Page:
Are Bryan and Robert shadow-kissed enough to read each other’s feelings? Find out how they felt about the first book in the Vampire Academy series by Richelle Mead.
Bryan’s quick summary:
Rose Hathaway and her best friend Lissa lead a relatively normal life. Aside from the fact that Rose is a Dhampir bodyguard and Lissa is a Moroi Vampire Princess. Oh, and the fact that they’re on the run from St. Vladimir’s Academy, a boarding school for vampires. When St. Vlad’s drags them back to school, Rose and Lissa encounter a deadly mystery, forbidden romance, and a secret hundreds of years in the making. If the deadly Strigoy don’t kill them, the Academy’s ruthless social scene surely will.
Vampire Academy is by Richelle Mead
So what did we think? (From a reader’s perspective)
1. (Bryan) Despite the fact that it took a little bit of time to go beyond introducing the school, I think the book was a lot of fun to read. So much of that is the result of the snarky and likable main character, Rose.
2. (Robert) Rose is a great study in teen pride and not-quite-100% self-belief, but enough to appear cocky. I wanted to know what scrapes she was going to get into back at the Academy, and why she’d risked Vampire royalty out in public. There seemed to be a lot at stake!
3. (Robert) The story has plenty going on, most of which is revealed through backstory, but despite this, I wanted more action! It does come, but in fits and starts, and there are some great cliffhangers and twists.
What did we think from a writer’s perspective?
1. (Bryan) I’m finding that mystery is such an important part of any successful YA book. The path to learn what Lissa’s powers truly are makes this more than just Vampire School: The Book.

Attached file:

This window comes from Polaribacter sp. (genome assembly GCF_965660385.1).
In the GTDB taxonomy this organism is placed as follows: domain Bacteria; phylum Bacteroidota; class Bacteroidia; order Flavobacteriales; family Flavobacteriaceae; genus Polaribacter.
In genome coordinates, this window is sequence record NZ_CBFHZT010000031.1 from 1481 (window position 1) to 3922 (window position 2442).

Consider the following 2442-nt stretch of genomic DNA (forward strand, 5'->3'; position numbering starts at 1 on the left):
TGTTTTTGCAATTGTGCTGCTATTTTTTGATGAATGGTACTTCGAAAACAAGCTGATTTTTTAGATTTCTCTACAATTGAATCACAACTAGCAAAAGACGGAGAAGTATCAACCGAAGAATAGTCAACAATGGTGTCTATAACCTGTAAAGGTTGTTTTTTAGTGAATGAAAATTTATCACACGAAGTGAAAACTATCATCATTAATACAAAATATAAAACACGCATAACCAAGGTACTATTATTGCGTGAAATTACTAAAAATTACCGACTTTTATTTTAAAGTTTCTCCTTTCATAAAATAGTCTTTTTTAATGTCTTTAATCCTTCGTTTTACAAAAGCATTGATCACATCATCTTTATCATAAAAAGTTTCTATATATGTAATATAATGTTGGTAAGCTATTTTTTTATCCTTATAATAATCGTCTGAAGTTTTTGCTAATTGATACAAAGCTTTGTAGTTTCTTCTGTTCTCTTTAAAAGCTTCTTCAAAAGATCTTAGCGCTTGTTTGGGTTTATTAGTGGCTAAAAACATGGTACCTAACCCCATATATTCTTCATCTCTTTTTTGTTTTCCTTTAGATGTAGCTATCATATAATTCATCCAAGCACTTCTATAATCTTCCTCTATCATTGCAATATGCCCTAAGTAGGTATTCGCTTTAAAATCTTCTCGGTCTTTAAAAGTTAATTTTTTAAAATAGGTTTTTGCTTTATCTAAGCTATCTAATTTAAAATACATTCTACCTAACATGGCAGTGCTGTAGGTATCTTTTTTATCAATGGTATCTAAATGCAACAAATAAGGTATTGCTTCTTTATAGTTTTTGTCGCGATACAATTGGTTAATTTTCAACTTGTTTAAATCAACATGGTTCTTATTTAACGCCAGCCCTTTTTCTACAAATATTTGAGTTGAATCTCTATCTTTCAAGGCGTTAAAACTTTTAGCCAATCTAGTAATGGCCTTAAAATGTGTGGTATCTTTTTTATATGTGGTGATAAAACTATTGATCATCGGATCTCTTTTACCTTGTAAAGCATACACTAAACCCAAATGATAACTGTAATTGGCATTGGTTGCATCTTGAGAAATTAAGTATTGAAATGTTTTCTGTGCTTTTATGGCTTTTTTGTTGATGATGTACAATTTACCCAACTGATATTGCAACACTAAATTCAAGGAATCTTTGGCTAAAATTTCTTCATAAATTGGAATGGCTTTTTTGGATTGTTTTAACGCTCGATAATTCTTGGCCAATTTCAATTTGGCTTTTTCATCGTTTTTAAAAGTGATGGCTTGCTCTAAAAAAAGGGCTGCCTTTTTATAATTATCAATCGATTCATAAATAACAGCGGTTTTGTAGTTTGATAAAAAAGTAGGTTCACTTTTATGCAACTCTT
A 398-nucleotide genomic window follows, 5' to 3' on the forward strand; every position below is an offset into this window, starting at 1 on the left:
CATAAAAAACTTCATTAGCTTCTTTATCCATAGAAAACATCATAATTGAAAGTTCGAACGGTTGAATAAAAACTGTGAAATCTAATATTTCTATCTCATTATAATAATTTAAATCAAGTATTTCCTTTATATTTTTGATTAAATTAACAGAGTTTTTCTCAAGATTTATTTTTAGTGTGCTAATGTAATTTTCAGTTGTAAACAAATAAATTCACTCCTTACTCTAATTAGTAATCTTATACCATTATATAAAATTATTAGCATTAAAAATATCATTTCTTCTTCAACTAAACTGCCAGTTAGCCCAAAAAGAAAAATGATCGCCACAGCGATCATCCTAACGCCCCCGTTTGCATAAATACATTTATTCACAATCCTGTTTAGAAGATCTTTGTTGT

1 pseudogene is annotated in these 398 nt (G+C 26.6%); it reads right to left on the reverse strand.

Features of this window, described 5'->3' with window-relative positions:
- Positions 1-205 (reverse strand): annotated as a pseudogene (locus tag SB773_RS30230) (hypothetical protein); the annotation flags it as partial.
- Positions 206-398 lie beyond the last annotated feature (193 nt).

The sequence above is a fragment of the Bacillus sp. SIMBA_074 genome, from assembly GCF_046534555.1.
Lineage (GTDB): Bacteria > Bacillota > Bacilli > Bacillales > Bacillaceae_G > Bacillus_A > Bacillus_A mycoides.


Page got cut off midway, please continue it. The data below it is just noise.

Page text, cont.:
2. (Robert) Though there is a lot of explanation required (about Vampires, the threat, the Academy, the various “castes”), Mead doesn’t labor it, allowing the story to progress, and for Rose to narrate to us the issues as they arise. This is hard to do with it slowing the story, and in this case, Rose is so well established as our narrator that it works really well. Only very occasionally did I feel the need to move on.
3. (Bryan) The emotional connection thing was a pretty great device to understand more about both Rose and Lissa while staying in the first person. I mean, opening line, “I felt her fear before I heard her screams.” Come on, that’s awesome.
Bryan and Robert’s Famous Takeaways:
1. (Robert) The use of old literary terms for Vampires and their variations gives the story’s voice an excellent feel.
2. (Bryan) A big antagonist can make a book more compelling. This first book doesn’t really have Harry Potter’s Voldemort, and I think it could use someone like that.
3. (Robert) The combination of college (school) and the paranormal definitely makes for great YA possibilities. Endless possibilities, perhaps!
Prompt of the Week:
What’s your favorite movie or book monster? Place that creature into a high school setting and develop a hierarchy and a mythology for it. How would that book differ from Vampire Academy and why?